How efficient are front-loading washing machines? When is it time to replace your old refrigerator? These questions and many more are answered in The Consumer Guide to Home Energy Savings, a one-stop resource for consumers who want to improve their home's energy performance and reduce costs. Zeroing in on the most useful response can be a challenge; this ninth edition cuts through the confusion. Well-organized and highly readable, The Consumer Guide to Home Energy Savings begins with an overview of the interrelationships between energy use, economics, and the environment. Chapters focus on specific areas in the home, such as electronics, lighting, heating, cooling, ventilation, kitchen, and laundry, and provide helpful explanations for each. Included are tips on improving existing equipment and guidance for when and why consumers should purchase new energy-efficient equipment, as well as a reminder to check local government and utility incentives for purchase or retrofit grants. This guide will be an invaluable resource to all consumers concerned about reducing both their energy bills and their environmental impact.
Consumer Guide to Home Energy Savings: All New Listings of the Most Efficient Products You Can Buy by American Council for an Energy-Efficient Economy.
Alex Wilson and John Morrill have assembled a comprehensive guide to energy-saving techniques and devices with two goals in mind: save consumers money and save Earth in the process. Wilson and Morrill offer consumers the latest techniques for making their homes more efficient, comfortable, and cheaper to live in, and they supply energy ratings for appliances, light bulbs, water heaters, windows, heating systems, and more. The language is clear and entertaining; you needn't to be a technician or an engineer to understand the suggestions and analyses. Consumer Guide to Home Energy Savings will prove incredibly useful for people who are about to build a home or remodel, or who simply want to get the most bang for their buck and not waste energy or foul the environment.
The Home Energy Diet: How To Save Money By Making Your House Energy-s by Paul Scheckel.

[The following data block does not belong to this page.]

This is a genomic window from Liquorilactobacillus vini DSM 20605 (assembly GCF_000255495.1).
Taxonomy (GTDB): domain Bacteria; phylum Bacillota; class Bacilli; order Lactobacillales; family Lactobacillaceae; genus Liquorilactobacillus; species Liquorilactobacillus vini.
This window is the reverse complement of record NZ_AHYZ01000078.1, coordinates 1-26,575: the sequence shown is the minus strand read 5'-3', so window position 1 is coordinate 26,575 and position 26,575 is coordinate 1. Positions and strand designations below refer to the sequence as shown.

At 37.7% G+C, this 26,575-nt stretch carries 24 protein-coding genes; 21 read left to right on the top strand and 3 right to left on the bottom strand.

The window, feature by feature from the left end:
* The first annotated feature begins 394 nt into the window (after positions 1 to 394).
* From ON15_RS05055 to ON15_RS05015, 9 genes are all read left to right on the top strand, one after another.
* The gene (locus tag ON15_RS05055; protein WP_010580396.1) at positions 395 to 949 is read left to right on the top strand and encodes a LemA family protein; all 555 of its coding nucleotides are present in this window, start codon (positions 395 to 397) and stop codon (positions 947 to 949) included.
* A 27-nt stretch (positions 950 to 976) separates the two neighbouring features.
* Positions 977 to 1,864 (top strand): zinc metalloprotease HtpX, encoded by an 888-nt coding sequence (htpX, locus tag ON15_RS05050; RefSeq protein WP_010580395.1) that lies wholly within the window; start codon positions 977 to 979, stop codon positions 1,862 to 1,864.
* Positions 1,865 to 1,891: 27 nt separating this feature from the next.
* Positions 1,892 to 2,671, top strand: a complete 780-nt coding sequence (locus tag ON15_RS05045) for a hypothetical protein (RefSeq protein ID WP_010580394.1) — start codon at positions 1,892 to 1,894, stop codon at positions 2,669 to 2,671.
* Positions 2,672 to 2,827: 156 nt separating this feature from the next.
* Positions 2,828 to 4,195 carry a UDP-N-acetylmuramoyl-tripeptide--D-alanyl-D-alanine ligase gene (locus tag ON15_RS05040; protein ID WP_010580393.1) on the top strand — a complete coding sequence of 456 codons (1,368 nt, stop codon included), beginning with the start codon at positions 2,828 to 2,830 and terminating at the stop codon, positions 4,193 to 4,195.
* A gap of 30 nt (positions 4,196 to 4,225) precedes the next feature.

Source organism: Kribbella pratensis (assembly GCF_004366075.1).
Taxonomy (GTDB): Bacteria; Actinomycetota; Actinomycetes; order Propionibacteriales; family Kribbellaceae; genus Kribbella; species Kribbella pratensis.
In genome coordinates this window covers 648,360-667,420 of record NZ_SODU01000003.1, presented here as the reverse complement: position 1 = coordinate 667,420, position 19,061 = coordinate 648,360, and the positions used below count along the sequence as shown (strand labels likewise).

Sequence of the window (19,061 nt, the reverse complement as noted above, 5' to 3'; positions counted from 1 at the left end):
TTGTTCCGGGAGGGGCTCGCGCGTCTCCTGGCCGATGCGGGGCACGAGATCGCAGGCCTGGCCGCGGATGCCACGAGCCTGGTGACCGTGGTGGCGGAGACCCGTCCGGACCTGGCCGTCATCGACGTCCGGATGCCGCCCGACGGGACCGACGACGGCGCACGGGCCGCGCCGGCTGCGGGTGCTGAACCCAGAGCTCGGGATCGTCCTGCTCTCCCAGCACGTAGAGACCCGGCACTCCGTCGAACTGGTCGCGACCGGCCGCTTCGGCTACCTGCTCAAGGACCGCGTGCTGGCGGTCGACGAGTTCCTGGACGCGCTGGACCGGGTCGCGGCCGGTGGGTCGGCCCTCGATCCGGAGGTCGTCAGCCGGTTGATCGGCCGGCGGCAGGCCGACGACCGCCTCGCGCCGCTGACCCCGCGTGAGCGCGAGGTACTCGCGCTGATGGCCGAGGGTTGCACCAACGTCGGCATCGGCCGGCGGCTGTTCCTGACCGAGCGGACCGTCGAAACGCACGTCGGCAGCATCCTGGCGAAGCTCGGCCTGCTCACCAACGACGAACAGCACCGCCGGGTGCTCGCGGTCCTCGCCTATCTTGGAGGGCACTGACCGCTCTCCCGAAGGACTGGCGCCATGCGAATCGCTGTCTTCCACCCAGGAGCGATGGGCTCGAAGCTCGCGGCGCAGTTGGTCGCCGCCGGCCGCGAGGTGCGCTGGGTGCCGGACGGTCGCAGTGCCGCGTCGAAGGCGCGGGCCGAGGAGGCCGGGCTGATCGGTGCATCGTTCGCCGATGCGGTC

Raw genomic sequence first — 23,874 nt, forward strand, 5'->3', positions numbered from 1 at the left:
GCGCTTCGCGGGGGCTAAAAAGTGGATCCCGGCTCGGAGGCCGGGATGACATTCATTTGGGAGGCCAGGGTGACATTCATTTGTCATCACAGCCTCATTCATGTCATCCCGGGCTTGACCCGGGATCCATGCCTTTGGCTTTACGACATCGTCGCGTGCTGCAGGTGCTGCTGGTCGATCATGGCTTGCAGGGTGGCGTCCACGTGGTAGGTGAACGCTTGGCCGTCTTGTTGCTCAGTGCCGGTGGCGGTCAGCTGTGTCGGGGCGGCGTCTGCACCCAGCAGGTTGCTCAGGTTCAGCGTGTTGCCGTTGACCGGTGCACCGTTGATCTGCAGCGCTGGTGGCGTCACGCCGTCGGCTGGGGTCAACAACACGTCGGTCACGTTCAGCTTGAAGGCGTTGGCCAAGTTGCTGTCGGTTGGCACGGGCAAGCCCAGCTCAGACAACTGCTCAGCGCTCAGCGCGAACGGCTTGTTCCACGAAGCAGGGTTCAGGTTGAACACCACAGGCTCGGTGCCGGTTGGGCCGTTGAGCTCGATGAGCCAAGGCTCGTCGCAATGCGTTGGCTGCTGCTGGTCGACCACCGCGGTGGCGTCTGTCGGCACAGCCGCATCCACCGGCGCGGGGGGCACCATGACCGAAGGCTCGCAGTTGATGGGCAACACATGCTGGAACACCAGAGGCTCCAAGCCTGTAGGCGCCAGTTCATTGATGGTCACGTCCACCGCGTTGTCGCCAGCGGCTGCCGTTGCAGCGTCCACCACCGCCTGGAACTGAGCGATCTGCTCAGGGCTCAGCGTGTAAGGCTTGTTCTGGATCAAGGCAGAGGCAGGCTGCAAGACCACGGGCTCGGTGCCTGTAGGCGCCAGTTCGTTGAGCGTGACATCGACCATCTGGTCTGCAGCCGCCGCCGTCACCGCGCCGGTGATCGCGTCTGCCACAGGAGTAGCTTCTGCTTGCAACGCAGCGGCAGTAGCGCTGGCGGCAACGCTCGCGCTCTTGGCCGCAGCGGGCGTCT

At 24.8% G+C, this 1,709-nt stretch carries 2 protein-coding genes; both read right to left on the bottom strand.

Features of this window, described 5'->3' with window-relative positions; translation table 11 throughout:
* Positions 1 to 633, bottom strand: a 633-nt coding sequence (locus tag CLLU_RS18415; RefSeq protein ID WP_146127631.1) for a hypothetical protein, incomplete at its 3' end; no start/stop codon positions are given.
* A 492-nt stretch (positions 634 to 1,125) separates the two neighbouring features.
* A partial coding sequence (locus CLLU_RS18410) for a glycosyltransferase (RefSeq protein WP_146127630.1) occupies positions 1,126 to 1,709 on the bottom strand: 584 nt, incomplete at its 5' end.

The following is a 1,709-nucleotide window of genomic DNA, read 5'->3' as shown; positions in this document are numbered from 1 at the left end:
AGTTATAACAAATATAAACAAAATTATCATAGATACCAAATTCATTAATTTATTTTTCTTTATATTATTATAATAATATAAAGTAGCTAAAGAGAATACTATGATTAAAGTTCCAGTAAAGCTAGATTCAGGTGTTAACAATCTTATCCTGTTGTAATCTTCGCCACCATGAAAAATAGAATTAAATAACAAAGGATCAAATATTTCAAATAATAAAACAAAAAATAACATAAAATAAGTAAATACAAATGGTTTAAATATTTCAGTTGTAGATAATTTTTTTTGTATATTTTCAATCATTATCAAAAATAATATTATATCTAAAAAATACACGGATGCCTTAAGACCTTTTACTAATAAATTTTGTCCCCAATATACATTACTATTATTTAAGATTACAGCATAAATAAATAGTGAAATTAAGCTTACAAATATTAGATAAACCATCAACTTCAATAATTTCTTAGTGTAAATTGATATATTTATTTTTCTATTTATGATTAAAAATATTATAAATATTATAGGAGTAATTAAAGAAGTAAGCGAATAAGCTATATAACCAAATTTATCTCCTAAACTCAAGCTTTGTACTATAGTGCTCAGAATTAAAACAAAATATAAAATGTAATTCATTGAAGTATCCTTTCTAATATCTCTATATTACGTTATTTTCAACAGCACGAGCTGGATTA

With rising energy costs, homeowners are beginning to examine the energy efficiency of their own homes, asking questions about where energy comes from and how much it costs, how to choose new appliances and what options exist for renewable energy. The Home Energy Diet answers all these questions and more while helping readers take control of their personal energy use and costs so they can save money, live more comfortably and help the environment. Energy auditor Paul Scheckel first explores energy literacy, and then describes how your home uses-and loses-energy you pay for. The Home Energy Diet involves readers in learning about their own homes by: measuring, metering, investigating and considering habits related to household energy use; learning how to quantify energy consumption and cost and making informed decisions about cost-effective improvements and upgrades. The book explores the misunderstood concept of efficiency versus cost by comparing fuel costs and equipment choices, including the possibility of using renewable energy for meeting home energy needs. This authoritative guide makes efficiency fun through personal anecdotes and humorous "tales-from-the-basement" energy misadventures.
Residential Energy: Cost Savings and Comfort for Existing Buildings by John T Krigger and Chris Dorsi.
Large type text and especially clear graphics and illustrations abound in this discussion of cost savings and retrofitting of existing buildings. From duct insulation and hot water distribution systems to energy-efficient laundering, this is packed with a wide range of energy-saving ideas and will prove useful despite its hefty price tag.
Saving Energy, Growing Jobs: How Environmental Protection Promotes Economic Growth, Competition, Profitability and Innovation by David B. Goldstein.
The idea that we must choose between a healthy environment and a healthy economy is a myth, says David Goldstein. Not only do well-conceived environmental regulations create more jobs, in the long run they contribute to more efficient designs and less expensive products. Standing between us and a cleaner, more prosperous society is the resistance of economic incumbents and a misplaced ideological opposition to any kind of regulation, even though it might prove beneficial.